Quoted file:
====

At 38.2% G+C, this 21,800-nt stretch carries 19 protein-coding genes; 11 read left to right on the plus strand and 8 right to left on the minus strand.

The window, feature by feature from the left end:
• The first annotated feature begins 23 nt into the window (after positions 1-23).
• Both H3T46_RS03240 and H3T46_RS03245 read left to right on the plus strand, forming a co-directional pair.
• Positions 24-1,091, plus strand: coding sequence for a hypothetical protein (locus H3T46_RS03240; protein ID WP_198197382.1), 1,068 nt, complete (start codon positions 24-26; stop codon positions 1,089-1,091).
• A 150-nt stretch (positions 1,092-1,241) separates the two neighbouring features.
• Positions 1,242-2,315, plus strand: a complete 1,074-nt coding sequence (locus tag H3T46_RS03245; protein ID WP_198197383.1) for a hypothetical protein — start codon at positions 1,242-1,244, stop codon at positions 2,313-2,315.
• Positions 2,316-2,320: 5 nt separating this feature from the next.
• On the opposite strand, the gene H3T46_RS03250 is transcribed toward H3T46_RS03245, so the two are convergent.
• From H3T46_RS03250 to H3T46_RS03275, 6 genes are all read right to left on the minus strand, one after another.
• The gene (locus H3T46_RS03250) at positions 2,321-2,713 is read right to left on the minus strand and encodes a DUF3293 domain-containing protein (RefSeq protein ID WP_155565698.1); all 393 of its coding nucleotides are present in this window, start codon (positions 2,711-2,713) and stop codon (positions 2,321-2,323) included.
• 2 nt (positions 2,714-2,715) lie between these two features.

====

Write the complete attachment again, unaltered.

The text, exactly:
At 38.2% G+C, this 21,800-nt stretch carries 19 protein-coding genes; 11 read left to right on the plus strand and 8 right to left on the minus strand.

The window, feature by feature from the left end:
• The first annotated feature begins 23 nt into the window (after positions 1-23).
• Both H3T46_RS03240 and H3T46_RS03245 read left to right on the plus strand, forming a co-directional pair.
• Positions 24-1,091, plus strand: coding sequence for a hypothetical protein (locus H3T46_RS03240; protein ID WP_198197382.1), 1,068 nt, complete (start codon positions 24-26; stop codon positions 1,089-1,091).
• A 150-nt stretch (positions 1,092-1,241) separates the two neighbouring features.
• Positions 1,242-2,315, plus strand: a complete 1,074-nt coding sequence (locus tag H3T46_RS03245; protein ID WP_198197383.1) for a hypothetical protein — start codon at positions 1,242-1,244, stop codon at positions 2,313-2,315.
• Positions 2,316-2,320: 5 nt separating this feature from the next.
• On the opposite strand, the gene H3T46_RS03250 is transcribed toward H3T46_RS03245, so the two are convergent.
• From H3T46_RS03250 to H3T46_RS03275, 6 genes are all read right to left on the minus strand, one after another.
• The gene (locus H3T46_RS03250) at positions 2,321-2,713 is read right to left on the minus strand and encodes a DUF3293 domain-containing protein (RefSeq protein ID WP_155565698.1); all 393 of its coding nucleotides are present in this window, start codon (positions 2,711-2,713) and stop codon (positions 2,321-2,323) included.
• 2 nt (positions 2,714-2,715) lie between these two features.